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Crypto Hacking: How it’s done!

Crypto Hacking: How it’s done!

For a consumer, user, and owner of crypto coins, the knowledge of such assets is limited to its value. It is unusual for the common user to be aware of exploits and hacking escapades which would ‘rob’ them of their much coveted virtual coin.

Though every coin worth its salt professes to be ‘unhackable,’ because of clever programs the developers have used, it is an established fact that the majority of them are penetrable.   Cryptocurrency security experts have untold stories of such hacks, especially among small tokens.

Proof-of-work not sufficient

It is commonly discussed that Bitcoin and ethereum cannot be hacked as these two coins run on the platform of cryptography as well as proof-of-work. Additionally, they are generated on the basis of consensus processes.

But technical gurus opine that in theory there are one too many ways and methods by which such penetration can be attempted.

One of the foremost of these attacks is called as the “double-spend” attack or the 51{73a9fd44c5e3bc109e3ce04f7f3bcbeac931b741f5a7d33a28586f61ae035e10} attack.

The double-spend attack is a process in which attackers can steal money by ‘reversing transactions’ on the blockchain. Bitcoin protocol has value for the longest blockchain and is assigned as the correct. This type of measurement will allow the determination of the hashing power of the blockchain. The attacker who has more hashing power in comparison to others on the network are then forced to move forward to the ‘correct’ record of transactions.

In this situation, it is known that attackers have more control over the mining power in comparison to the rest of the network. Given the safeguards such systems are built on, it is very difficult to perform the attack as the distribution of hash power is even across the system. In addition, multiple nodes are also balanced and difficult to hack. But technical experts profess otherwise.

A case in point here is small coins since their hashing power is very low and their vulnerability is high. This is proved by the high number of attacks these coins have survived in recent times.

The exploiting of such small-value coins has limited gains for the attackers. The strength of the mining power by the blockchain will define the profits such hackers are able to gain. Though, the majority of blockchain have remained safe from such attacks, their vulnerability to 51{73a9fd44c5e3bc109e3ce04f7f3bcbeac931b741f5a7d33a28586f61ae035e10} attacks is always high. Hence, small coins will have to ensure their safeguards are strong against this vulnerability.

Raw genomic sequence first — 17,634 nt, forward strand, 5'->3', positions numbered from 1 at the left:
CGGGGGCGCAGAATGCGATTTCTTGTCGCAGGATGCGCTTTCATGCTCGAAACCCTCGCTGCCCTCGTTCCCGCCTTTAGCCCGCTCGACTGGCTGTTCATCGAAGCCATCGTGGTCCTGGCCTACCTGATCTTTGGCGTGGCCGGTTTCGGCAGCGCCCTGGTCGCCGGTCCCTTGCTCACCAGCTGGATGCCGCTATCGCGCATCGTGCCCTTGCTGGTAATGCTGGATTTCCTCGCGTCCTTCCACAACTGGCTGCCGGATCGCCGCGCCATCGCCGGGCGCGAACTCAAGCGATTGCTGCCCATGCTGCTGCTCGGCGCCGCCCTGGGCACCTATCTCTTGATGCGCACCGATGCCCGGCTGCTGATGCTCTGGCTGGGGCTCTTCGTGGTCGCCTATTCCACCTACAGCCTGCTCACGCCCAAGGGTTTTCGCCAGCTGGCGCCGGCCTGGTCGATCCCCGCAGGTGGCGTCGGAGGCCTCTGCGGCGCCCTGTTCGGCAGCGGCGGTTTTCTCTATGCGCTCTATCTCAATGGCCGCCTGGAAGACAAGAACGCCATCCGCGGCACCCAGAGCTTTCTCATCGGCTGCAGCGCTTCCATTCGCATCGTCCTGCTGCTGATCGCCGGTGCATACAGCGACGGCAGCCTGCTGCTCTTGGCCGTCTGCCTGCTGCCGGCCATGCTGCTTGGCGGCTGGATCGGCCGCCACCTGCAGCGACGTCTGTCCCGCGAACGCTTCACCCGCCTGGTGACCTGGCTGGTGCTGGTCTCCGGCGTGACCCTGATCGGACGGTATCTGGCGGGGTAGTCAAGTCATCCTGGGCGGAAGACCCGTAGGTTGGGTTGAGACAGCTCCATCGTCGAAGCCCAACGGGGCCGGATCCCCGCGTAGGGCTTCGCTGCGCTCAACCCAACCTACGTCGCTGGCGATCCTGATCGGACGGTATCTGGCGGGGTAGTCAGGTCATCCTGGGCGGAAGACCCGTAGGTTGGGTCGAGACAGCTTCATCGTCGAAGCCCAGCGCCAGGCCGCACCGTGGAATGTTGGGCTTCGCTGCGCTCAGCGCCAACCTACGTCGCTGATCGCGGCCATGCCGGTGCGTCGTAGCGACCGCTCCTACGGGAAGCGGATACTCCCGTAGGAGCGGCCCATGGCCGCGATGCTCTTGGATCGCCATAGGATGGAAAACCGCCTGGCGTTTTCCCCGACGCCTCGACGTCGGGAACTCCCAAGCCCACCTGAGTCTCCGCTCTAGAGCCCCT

Big asset coins such as Ethereum and Bitcoin are, however, relative less open to this particular type of attack for the pure reason of feasibility. Attacks on large networks will have poor yields as the ‘hashing power’ of the network increases. An example of the possible targets cannot be limited to Bitcoin Gold or LiteCoin Cash or ByteCoin. These have high market caps but low total hash power. The immediate challenge for hackers of these small coins is that they have to use cloud mining services which are not easily available, and will have to hire hashing power on platforms such as NiceHash.

Small cryptocurrencies and hacking possibilities are very high, and hence investors have to take all precautions including noting attacker addresses, apart from not making any transactions from them.

About the author


Megan Mayle

Megan, while pursuing MBA in California, started writing blogs on the financial developments and revolutions around the globe and soon got caught up with cryptocurrencies. She has been giving consultancy about smart contracts. Megan focuses on latest updates on cryptos from banks and on regulations by governments worldwide.

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